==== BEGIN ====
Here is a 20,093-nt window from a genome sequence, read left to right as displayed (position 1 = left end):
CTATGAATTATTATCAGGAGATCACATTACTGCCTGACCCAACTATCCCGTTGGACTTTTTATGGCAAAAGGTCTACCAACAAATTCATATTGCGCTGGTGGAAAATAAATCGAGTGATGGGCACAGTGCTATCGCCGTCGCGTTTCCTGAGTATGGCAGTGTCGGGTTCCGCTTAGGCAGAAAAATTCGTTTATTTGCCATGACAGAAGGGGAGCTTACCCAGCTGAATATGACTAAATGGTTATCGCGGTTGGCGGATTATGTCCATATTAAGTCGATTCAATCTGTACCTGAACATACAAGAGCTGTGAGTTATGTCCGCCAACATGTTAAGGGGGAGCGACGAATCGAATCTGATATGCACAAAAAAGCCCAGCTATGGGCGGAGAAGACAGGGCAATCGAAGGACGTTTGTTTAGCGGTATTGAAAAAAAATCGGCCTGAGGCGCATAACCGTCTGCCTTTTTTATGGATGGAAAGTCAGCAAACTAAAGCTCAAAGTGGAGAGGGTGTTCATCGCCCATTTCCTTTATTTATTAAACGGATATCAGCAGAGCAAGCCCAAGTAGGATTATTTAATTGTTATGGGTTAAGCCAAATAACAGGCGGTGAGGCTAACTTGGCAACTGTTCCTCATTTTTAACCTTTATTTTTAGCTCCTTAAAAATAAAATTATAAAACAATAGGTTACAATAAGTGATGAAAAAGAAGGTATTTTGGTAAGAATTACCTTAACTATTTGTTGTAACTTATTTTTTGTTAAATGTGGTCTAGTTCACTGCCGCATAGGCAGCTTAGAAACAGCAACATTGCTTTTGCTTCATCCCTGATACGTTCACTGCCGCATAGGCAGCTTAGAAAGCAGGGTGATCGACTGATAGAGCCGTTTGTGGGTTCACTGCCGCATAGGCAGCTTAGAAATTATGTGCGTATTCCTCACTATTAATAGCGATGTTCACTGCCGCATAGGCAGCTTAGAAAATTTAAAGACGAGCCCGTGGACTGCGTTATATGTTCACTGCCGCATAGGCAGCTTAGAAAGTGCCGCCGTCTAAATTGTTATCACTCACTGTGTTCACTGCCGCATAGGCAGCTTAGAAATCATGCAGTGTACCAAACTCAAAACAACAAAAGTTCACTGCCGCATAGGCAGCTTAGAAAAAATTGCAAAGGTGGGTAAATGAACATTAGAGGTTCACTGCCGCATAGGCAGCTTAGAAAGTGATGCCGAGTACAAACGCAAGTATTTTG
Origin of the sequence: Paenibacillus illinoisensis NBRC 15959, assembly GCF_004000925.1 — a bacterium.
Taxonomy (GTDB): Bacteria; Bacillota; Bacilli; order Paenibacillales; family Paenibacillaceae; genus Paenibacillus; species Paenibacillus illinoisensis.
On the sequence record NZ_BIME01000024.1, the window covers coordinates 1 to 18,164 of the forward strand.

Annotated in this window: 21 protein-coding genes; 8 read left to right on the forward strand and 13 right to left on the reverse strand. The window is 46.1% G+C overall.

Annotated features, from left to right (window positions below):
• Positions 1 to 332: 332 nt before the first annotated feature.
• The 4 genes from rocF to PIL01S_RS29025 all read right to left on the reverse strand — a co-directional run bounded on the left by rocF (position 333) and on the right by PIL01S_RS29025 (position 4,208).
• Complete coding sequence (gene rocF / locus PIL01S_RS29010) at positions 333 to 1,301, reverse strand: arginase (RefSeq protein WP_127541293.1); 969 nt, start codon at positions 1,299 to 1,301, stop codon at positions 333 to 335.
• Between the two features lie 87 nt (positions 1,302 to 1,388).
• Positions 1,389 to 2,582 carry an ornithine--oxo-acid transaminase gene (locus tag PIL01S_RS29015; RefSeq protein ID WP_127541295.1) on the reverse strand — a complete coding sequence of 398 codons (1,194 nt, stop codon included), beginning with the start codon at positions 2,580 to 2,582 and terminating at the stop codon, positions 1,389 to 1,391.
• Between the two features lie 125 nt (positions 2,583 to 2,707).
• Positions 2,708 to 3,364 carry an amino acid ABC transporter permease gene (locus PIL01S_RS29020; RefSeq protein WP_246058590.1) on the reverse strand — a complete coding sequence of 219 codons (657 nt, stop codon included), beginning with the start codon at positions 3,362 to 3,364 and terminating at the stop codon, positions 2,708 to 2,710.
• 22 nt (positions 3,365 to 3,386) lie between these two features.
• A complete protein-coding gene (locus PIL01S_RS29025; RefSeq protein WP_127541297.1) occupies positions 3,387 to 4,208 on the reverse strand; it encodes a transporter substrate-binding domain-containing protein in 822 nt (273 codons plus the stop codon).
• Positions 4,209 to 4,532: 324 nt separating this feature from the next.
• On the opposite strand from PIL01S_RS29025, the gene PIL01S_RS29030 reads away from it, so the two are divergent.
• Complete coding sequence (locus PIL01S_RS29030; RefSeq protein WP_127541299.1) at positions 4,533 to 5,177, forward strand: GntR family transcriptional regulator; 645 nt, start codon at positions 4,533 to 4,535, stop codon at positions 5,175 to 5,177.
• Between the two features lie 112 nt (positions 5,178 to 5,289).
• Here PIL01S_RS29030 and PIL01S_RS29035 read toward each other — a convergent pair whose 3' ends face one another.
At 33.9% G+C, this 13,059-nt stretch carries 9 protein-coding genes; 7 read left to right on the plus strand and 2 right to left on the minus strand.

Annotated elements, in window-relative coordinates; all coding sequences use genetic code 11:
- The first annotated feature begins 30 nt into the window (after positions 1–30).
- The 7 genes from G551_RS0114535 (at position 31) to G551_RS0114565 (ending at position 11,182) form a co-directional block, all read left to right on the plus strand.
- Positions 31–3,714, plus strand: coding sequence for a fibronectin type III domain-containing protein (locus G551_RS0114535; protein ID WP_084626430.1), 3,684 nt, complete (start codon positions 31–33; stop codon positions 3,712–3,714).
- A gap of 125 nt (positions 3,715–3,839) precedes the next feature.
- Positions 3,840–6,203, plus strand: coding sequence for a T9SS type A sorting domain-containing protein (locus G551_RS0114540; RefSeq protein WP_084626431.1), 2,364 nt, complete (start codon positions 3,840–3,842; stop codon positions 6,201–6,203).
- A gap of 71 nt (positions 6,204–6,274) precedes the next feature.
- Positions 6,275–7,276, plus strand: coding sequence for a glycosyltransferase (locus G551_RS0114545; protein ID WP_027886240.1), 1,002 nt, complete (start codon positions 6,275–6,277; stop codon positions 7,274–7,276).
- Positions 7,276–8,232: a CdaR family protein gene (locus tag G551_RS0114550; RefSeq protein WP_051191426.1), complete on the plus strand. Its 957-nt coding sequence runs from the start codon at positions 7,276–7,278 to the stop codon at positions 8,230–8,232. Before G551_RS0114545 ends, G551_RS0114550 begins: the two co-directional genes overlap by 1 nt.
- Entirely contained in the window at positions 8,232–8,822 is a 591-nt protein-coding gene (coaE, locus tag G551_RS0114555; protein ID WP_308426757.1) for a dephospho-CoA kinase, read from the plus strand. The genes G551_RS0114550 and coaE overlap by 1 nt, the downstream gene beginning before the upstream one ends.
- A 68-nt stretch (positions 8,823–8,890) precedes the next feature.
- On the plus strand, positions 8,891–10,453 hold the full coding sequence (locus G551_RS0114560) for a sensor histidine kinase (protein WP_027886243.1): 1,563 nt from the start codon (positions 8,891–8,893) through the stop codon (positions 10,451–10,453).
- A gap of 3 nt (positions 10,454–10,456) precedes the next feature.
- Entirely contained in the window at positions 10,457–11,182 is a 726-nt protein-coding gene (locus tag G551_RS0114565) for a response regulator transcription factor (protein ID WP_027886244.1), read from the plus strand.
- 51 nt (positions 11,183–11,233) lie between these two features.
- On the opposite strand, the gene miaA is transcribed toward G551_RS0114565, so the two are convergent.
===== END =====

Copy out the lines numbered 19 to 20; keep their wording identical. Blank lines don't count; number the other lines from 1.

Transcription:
• Complete coding sequence (locus PIL01S_RS29030; RefSeq protein WP_127541299.1) at positions 4,533 to 5,177, forward strand: GntR family transcriptional regulator; 645 nt, start codon at positions 4,533 to 4,535, stop codon at positions 5,175 to 5,177.
• Between the two features lie 112 nt (positions 5,178 to 5,289).